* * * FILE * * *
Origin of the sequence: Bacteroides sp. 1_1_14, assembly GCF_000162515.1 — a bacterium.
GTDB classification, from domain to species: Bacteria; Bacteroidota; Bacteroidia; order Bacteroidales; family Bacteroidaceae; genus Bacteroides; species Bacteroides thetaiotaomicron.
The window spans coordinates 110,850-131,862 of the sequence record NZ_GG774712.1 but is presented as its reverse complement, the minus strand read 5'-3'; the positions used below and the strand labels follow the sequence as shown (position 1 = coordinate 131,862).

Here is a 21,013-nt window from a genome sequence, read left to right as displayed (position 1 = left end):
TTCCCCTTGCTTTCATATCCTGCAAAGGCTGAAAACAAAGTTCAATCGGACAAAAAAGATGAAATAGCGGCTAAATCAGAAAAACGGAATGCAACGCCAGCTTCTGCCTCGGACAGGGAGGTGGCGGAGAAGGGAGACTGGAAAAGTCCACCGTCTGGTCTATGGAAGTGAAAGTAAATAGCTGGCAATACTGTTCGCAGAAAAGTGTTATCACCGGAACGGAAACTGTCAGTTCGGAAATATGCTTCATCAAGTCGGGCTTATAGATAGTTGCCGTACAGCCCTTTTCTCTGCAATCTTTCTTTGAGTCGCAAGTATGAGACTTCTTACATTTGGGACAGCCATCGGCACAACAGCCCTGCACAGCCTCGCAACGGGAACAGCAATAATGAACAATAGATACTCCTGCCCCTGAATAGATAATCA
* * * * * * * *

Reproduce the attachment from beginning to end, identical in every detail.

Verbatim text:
Origin of the sequence: Bacteroides sp. 1_1_14, assembly GCF_000162515.1 — a bacterium.
GTDB classification, from domain to species: Bacteria; Bacteroidota; Bacteroidia; order Bacteroidales; family Bacteroidaceae; genus Bacteroides; species Bacteroides thetaiotaomicron.
The window spans coordinates 110,850-131,862 of the sequence record NZ_GG774712.1 but is presented as its reverse complement, the minus strand read 5'-3'; the positions used below and the strand labels follow the sequence as shown (position 1 = coordinate 131,862).

Here is a 21,013-nt window from a genome sequence, read left to right as displayed (position 1 = left end):
TTCCCCTTGCTTTCATATCCTGCAAAGGCTGAAAACAAAGTTCAATCGGACAAAAAAGATGAAATAGCGGCTAAATCAGAAAAACGGAATGCAACGCCAGCTTCTGCCTCGGACAGGGAGGTGGCGGAGAAGGGAGACTGGAAAAGTCCACCGTCTGGTCTATGGAAGTGAAAGTAAATAGCTGGCAATACTGTTCGCAGAAAAGTGTTATCACCGGAACGGAAACTGTCAGTTCGGAAATATGCTTCATCAAGTCGGGCTTATAGATAGTTGCCGTACAGCCCTTTTCTCTGCAATCTTTCTTTGAGTCGCAAGTATGAGACTTCTTACATTTGGGACAGCCATCGGCACAACAGCCCTGCACAGCCTCGCAACGGGAACAGCAATAATGAACAATAGATACTCCTGCCCCTGAATAGATAATCA